Salli Richardson Whitfield

Salli Richardson Whitfield

Rowan Daly
Cynthia Nixon and Christine Baranski

Cynthia Nixon and Christine Baranski in The Gilded Age.

Alison Cohen Rosa/HBO
Audra McDonald

Audra McDonald in The Gilded Age.

Alison Rosa/HBO
Carrie Coon and Morgan Spector

Carrie Coon and Morgan Spector in The Gilded Age.

Alison Cohen Rosa/HBO
Louisa Jacobson and Denée Benton

Louisa Jacobson and Denée Benton in The Gilded Age.

Alison Cohen Rosa/HBO
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Fill 1
February 07, 2022
Online Originals

Salli Richardson Whitfield Enters The Gilded Age

The director and executive producer of the HBO series has found modern relevance in a period drama.

Kathleen O'Steen

When Salli Richardson Whitfield started working on the new HBO series The Gilded Age, it wasn't the opulence portrayed in the story, nor the enormous wealth of many of its protagonists that struck her. What really stood out was the immense gap between the rich and the poor.

"It very much feels like we're living through the same thing now," says Richardson Whitfield, a director and executive producer on the series. "Whether it's a mansion in Newport, Rhode Island [where production shot exteriors], back then or a 20,000-square-foot house in Palm Springs today, it feels like the period resonates now."

Set in the 1880s, The Gilded Age follows the story of Marian Brook (Louisa Jacobson), who — after her father's death — moves from rural Pennsylvania to New York City to live with her old money aunts (Christine Baranski and Cynthia Nixon).

The series was created by Julian Fellowes, whose past period drama Downton Abbey also told a story bridling with upstairs-downstairs wealth disparity. Here it's more complicated, as Fellowes tackles a real onion of a tale, peeling back layer upon layer of social strata dictated by various confines: old money versus nouveau riche, old world aristocracy versus new world pedigree, constrictive social mores, unbending gender disparity and, yes, rampant racism.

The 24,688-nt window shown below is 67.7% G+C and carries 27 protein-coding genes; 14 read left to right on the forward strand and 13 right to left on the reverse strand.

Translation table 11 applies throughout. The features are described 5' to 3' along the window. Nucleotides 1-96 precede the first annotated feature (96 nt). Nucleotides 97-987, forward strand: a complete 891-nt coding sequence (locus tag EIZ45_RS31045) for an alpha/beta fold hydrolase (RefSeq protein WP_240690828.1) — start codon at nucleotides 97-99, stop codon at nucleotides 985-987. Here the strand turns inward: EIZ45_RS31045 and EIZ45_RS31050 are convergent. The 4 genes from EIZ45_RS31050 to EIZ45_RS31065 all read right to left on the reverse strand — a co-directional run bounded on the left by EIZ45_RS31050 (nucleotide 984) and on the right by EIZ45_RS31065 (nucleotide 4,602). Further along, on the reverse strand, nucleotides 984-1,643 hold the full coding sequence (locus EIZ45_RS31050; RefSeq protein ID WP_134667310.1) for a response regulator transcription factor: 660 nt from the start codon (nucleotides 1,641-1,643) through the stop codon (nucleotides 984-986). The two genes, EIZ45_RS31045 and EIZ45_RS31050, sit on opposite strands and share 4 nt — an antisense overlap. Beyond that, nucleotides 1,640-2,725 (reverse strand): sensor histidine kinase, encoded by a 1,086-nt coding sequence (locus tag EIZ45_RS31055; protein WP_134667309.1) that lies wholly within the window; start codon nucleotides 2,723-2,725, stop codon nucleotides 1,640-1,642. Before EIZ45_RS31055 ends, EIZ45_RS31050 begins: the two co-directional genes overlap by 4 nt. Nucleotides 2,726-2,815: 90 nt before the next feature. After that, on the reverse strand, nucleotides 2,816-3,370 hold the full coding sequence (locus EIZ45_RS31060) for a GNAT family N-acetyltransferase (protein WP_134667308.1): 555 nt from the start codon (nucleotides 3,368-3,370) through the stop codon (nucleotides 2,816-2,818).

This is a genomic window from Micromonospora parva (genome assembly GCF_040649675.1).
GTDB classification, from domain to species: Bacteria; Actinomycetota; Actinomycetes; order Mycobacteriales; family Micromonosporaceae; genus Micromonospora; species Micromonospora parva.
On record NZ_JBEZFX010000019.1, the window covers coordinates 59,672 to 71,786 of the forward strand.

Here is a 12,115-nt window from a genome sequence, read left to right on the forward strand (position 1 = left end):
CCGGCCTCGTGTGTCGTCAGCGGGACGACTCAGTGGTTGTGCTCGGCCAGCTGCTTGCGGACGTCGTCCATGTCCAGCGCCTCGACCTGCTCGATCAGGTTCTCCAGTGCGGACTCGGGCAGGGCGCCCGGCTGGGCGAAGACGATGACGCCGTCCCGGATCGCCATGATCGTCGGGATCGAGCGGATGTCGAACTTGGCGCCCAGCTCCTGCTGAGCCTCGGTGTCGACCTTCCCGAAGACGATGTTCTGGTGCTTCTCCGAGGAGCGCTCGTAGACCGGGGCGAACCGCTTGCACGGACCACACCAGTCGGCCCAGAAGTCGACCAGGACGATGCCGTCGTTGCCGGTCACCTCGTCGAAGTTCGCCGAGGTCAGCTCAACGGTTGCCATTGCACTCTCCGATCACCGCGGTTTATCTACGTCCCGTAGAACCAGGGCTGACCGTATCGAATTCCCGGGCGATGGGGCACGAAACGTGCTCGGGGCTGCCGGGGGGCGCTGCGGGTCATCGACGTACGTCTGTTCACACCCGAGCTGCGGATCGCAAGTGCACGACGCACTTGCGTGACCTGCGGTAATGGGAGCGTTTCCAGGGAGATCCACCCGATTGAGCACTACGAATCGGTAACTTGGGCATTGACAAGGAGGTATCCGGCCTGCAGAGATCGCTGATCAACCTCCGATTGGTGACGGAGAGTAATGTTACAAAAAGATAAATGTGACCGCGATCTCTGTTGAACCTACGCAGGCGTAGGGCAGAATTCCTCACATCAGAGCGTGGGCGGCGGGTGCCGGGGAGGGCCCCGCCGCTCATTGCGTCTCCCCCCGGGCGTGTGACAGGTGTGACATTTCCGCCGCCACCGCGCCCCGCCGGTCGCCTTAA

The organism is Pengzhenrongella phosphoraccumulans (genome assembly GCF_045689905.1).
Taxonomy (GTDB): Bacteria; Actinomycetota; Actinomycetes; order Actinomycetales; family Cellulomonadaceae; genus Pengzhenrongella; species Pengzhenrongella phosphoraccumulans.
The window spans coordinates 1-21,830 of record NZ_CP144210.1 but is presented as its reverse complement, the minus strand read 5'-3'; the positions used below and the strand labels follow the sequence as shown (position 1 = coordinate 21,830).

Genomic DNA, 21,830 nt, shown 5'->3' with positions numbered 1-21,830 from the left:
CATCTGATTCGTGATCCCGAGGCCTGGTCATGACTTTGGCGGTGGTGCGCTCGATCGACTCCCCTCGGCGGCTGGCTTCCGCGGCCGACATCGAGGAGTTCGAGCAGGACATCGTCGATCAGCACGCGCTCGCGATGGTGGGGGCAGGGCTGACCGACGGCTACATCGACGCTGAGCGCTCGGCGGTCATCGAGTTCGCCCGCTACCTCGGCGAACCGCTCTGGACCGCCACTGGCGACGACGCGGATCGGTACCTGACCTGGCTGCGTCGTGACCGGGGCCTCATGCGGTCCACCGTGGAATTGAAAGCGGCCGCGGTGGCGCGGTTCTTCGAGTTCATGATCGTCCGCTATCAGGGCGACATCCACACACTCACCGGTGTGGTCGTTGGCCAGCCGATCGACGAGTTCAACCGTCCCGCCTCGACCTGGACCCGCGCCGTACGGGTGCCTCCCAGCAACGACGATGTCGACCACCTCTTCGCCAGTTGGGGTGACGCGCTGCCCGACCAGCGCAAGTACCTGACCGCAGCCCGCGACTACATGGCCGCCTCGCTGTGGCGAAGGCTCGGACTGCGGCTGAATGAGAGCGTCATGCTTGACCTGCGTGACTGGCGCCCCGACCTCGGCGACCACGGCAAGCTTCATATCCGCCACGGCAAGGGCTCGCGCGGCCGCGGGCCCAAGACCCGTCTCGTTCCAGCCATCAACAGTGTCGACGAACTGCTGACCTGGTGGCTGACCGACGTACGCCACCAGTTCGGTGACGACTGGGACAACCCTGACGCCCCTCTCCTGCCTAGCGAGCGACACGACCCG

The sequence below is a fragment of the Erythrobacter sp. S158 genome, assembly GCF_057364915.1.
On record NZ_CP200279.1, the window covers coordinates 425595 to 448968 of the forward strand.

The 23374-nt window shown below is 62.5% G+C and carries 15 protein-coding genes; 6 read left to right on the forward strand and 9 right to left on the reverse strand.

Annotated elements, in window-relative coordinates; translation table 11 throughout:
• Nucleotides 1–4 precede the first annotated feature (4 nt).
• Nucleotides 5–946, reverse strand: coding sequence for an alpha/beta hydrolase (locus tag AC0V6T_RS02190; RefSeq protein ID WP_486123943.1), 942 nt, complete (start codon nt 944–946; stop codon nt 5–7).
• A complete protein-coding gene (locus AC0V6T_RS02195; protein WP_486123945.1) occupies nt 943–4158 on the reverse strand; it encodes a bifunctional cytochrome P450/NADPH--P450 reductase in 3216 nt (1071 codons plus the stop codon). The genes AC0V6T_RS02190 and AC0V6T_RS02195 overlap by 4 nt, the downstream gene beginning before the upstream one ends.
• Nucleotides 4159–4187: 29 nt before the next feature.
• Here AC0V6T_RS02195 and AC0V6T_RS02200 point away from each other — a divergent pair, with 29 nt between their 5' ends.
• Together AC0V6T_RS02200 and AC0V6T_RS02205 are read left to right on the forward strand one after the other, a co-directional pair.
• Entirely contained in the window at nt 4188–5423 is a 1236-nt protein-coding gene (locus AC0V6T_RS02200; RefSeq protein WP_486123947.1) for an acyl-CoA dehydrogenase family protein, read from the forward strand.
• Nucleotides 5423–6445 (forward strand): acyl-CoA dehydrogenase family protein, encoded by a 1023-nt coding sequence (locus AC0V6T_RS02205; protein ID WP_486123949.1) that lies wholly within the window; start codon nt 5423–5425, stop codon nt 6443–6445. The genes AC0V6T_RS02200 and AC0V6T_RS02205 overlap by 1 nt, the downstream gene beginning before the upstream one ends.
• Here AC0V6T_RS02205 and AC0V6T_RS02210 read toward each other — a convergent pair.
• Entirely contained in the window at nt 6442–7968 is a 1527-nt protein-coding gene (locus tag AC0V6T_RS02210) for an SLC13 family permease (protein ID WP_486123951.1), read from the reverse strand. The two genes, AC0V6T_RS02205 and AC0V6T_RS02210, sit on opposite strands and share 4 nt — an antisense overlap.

Given that the story begins twenty years after Abraham Lincoln issued the Emancipation Proclamation, Richardson Whitfield says that Fellowes keenly understood that The Gilded Age "couldn't just be about beauty and opulence... that we had to deal with some of America's issues."

Richardson Whitfield began her career as an actress — past roles include costarring in Keenen Ivory Wayans' film A Low Down Dirty Shame and a series regular role in the Syfy show Eureka — but eventually moved toward directing with the encouragement of Ava DuVernay (creator of Queen Sugar). "There was a time in my life when I would have said no to the thought of directing, but Ava told me, 'I think you're a director and you just don't know it.'"

Richardson Whitfield has since discovered an appreciation for having control of the story, and was responsible for directing four of the season's nine episodes. And given her history as a performer, she has a clear understanding of how to communicate with actors. "I think I understand their language and their rhythm."

She's also enjoying the immersion into the world of Gilded opulence. "The costumes are so gorgeous, the hats — all from Paris — they are a character in their own right!"

But when it comes to lavishness, perhaps nothing is more visually stunning than the chandelier being hung in a newly constructed New York mansion owned by a ruthless railroad tycoon. Weighing 395 pounds and bedecked with 8,661 individual hand-pinned lead crystals from Austria, Turkey and Egypt, the lighting fixture — commissioned for this series — oozes over-the-top wealth and an obsessive ambition to impress.

"Because of the money it took just to mount a show like this, I can't imagine this being anywhere other than HBO," says Richardson Whitfield. "What I'm hoping is that with this story we've found a sweet spot between reality and fun."

One that will obviously be well lit, to boot.


The Gilded Age debuted January 24. New episodes air weekly on HBO and will be available to stream on HBO Max.

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